To initiate a cancellation proceeding with the TTAB, the petitioner must file a petition setting forth the grounds for cancellation, with the same specificity required in federal court. The filing fee for a cancellation is $600 per class of goods or services you are seeking to cancel in the target registration. (You do not need to cancel the entire registration if fewer than all the registered classes are blocking your application.) The TTAB will then serve the petition on the registrant at its listed address and on the registrant’s counsel of record, if any. The registrant has 40 days from the institution of the action to respond to the petition. If the registrant fails to respond, the TTAB will issue a notice of default, usually within 10–20 days after the expiration of the 40-day period to answer. The TTAB’s notice of default will grant the registrant 30 days to show cause why default judgment should not be entered canceling the registration. Upon the registrant’s further failure to respond to the notice of default, the TTAB will enter judgment canceling the registration, typically about three weeks after the expiration of the 30-day period.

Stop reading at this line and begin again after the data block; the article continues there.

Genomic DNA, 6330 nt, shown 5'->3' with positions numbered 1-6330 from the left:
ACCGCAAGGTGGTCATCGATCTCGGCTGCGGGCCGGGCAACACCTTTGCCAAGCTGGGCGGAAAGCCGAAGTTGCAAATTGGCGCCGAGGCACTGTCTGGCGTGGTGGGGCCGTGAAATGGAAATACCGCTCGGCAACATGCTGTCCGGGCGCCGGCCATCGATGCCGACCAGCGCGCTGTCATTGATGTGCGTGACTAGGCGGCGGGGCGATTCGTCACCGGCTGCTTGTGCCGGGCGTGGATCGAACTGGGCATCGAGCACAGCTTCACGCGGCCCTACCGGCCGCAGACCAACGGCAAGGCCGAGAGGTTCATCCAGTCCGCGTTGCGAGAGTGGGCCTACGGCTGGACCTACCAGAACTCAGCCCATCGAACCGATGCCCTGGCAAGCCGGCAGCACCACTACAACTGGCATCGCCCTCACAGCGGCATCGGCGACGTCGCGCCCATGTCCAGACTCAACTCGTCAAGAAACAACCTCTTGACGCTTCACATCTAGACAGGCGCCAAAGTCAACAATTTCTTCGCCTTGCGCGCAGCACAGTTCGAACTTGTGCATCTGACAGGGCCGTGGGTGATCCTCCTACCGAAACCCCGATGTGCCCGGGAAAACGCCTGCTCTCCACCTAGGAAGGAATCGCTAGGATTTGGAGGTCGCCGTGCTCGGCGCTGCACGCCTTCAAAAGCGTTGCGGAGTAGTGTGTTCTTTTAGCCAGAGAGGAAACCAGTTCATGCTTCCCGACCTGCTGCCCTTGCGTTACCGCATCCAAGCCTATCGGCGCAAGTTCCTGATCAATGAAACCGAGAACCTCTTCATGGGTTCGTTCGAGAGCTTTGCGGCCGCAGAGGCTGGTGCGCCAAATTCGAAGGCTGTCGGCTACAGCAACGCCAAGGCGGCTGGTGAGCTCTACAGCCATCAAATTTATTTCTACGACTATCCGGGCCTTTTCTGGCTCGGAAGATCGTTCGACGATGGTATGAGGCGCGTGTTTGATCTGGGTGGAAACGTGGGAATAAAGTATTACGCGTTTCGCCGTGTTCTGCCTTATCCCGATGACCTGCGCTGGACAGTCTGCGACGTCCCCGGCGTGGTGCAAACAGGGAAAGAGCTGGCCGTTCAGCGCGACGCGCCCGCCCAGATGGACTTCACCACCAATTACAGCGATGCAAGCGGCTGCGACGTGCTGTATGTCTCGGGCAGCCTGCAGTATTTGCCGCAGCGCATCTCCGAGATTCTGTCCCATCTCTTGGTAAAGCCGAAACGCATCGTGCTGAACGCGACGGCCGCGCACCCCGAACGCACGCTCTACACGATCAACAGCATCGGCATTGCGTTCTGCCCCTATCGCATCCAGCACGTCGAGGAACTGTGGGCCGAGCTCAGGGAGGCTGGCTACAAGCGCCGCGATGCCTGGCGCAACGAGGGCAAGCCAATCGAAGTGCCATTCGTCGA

Section 18 of the Lanham Act provides a related but less drastic remedy whereby the TTAB “may cancel the registration, in whole or in part, may modify the application or registration by limiting the goods or services specified therein, may otherwise restrict or rectify with respect to the register the registration of a registered mark.” 15 U.S.C. § 1068. This gives the new applicant the ability to seek a partial cancellation, which could include all or less than all of the goods or services in a particular class. Such a limited petition to cancel could be less likely to draw a response from the registrant, providing a more surgical approach to clear blocking goods or services from a cited registration.
The advantages of clearing deadwood through a cancellation proceeding include the TTAB’s familiarity with and consistency in handling these proceedings and the relatively little amount of attorney work involved. Assuming that the registrant will not oppose the petition, the prosecuting attorney need only prepare and file the petition to cancel; the TTAB issues the notice of default and order to show cause and generally follows the timeline outlined above, sparing the attorney from preparing and filing a separate motion for default judgment. On the other hand, the $600 per class filing fee can weigh against a cancellation for multi-class registrants, especially foreign registrations that include several unrelated classes.
Trademark Modernization Act